Virgin Atlantic A350-1000 Damaged in New York JFK Airport

Virgin Atlantic A350-1000 Damaged in New York JFK Airport
Riik@mctr, CC BY-SA 2.0 , via Wikimedia Commons

A Virgin Atlantic Airbus A350-1000 has been damaged by a catering service vehicle at New York JFK Airport.

Information is limited surrounding the incident, but below is what we know so far regarding this.

Without further ado, let’s get into it…

Virgin Atlantic A350 Damaged in New York…

Virgin Atlantic A350-1000 Damaged in New York JFK Airport
Photo sourced from @Aviationbrk on X!

The photo above shows what appears to be G-VDOT, one of Virgin Atlantic‘s Airbus A350-1000 aircraft damaged in New York JFK.

A Gategourmet catering vehicle looks to have collided with the underside of the Trent XWB engine.

As per data from, G-VDOT is a 7.3 year old Airbus A350-1000 that was delivered to the airline in September 2020.

Of the A350-1000 variant, the UK carrier has 11 of them in the fleet, of which all but one are in active service.

Furthermore, average age for the aircraft type at the airline stands at 3.6 years.

VS26 Service Cancelled…

Virgin Atlantic A350-1000 Damaged in New York JFK Airport
Benjamin Shaw, CC BY-SA 4.0, via Wikimedia Commons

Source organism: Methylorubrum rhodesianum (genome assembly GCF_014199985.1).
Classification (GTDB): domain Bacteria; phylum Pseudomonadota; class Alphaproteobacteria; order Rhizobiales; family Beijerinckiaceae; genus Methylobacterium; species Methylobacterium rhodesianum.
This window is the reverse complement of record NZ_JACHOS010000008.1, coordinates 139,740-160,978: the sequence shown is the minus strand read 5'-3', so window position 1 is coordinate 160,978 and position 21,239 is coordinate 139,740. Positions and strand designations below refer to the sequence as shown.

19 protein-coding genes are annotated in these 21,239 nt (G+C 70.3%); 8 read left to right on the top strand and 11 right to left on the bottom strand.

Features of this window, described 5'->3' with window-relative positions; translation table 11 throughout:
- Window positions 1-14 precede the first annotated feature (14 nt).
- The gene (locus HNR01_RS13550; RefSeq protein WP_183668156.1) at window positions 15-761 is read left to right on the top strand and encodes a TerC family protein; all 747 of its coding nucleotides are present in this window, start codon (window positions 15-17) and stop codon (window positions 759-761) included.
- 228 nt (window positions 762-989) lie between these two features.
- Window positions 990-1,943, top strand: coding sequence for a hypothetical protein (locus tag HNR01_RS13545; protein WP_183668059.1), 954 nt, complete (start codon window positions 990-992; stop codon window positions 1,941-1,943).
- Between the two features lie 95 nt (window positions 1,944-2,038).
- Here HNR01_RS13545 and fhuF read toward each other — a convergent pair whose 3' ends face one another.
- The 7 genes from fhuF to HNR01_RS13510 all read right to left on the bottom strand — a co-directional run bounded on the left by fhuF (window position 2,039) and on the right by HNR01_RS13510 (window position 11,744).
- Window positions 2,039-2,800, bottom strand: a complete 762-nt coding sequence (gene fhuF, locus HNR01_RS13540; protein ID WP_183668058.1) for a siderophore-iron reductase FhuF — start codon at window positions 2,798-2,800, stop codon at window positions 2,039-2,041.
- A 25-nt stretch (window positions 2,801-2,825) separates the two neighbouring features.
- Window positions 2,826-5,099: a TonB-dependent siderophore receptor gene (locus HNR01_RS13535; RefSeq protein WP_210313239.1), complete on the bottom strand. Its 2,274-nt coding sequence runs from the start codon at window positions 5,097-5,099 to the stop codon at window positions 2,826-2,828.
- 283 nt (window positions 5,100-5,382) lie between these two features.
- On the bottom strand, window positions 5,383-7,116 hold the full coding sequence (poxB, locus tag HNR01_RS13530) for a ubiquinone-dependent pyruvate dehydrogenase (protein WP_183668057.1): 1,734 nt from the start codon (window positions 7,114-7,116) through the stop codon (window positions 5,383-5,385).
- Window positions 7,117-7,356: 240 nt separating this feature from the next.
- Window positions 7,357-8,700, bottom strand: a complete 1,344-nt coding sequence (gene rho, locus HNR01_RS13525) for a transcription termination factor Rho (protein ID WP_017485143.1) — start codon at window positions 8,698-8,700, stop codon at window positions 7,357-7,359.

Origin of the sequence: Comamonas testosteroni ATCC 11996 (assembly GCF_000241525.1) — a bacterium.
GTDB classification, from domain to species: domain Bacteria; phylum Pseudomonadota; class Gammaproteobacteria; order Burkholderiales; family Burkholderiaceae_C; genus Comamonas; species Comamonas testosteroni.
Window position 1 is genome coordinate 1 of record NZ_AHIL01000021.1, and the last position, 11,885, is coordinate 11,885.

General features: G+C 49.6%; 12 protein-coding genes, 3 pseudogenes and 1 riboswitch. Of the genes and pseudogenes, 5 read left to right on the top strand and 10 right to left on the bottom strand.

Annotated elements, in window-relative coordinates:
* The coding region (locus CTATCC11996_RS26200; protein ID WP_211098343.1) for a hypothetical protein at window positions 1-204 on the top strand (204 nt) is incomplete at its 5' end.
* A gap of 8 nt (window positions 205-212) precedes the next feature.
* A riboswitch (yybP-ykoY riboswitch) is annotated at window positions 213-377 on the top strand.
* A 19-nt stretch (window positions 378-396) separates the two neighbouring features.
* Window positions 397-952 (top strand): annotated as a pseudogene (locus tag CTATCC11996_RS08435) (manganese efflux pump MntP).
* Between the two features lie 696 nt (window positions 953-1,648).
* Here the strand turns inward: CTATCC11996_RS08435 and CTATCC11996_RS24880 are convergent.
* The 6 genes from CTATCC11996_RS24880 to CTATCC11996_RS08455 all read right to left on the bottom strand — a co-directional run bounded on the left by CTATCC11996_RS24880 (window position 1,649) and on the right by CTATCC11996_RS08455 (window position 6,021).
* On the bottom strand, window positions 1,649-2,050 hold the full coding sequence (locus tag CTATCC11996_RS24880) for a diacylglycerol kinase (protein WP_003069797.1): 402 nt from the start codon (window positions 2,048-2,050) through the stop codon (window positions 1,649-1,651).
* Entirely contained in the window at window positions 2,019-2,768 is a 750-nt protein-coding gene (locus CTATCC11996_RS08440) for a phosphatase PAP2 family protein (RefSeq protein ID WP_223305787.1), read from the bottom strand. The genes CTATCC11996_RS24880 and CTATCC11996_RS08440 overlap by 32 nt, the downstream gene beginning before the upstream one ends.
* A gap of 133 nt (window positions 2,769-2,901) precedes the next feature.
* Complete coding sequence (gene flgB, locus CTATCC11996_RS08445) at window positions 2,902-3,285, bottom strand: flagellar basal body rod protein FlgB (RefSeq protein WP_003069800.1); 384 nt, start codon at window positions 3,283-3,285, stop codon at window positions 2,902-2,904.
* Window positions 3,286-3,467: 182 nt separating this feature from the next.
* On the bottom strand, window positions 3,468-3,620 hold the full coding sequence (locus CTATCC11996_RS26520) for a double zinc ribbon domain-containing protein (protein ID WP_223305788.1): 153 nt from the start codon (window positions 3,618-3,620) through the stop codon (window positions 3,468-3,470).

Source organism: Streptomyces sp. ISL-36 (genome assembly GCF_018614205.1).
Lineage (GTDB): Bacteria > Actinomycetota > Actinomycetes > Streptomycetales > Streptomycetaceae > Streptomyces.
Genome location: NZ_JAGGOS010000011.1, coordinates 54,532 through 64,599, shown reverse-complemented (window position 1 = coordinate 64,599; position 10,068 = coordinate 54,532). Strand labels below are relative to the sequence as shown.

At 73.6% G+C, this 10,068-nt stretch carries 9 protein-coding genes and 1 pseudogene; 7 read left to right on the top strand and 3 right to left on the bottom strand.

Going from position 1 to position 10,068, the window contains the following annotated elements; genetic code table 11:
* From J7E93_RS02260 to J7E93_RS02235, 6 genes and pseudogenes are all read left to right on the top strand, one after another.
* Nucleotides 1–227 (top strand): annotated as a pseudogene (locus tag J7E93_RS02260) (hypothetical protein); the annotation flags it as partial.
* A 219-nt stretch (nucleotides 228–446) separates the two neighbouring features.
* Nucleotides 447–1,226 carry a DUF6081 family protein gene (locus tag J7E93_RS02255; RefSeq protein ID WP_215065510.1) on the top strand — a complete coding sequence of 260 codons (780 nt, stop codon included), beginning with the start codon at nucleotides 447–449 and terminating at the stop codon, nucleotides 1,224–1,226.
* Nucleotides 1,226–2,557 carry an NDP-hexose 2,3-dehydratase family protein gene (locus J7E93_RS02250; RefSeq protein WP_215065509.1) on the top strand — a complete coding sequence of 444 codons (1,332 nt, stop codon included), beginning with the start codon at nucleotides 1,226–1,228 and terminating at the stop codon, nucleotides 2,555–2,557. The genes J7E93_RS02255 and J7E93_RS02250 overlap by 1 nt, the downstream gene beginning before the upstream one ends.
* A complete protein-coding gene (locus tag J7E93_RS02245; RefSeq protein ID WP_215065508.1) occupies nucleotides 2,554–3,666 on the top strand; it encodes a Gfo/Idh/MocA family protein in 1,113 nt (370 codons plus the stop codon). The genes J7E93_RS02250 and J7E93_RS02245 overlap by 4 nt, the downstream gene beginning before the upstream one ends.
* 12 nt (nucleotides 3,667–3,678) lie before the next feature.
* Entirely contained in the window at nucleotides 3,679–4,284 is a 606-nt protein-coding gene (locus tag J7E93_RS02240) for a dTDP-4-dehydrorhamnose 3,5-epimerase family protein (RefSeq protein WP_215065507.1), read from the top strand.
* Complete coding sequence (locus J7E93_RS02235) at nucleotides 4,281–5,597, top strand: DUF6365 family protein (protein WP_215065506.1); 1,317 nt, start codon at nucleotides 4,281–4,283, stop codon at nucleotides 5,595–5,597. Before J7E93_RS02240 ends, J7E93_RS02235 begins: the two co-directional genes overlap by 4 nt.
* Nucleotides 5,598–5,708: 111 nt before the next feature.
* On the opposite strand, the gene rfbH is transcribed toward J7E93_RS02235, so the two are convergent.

It appears that this happened today, with Virgin Atlantic commenting on the incident involving it’s Airbus A350-1000 at New York JFK:

“Today’s VS26 from New York JFK to London Heathrow has been cancelled following an incident at the gate at JFK involving the engine cowling of a stationary Virgin Atlantic aircraft and a catering service provider’s car that rolled into it.”

“We can confirm that no customers were on board the aircraft during this time.”

Data provided by

G-VDOT operated the VS25 service from London Heathrow to New York JFK yesterday.

Furthermore, it is understood that the aircraft night-stopped.

So between then and the expected departure time is when the collision at the airport happened.

As soon as more information is released regarding this incident, then we will update the story accordingly.

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By James Field - Editor in Chief 2 Min Read
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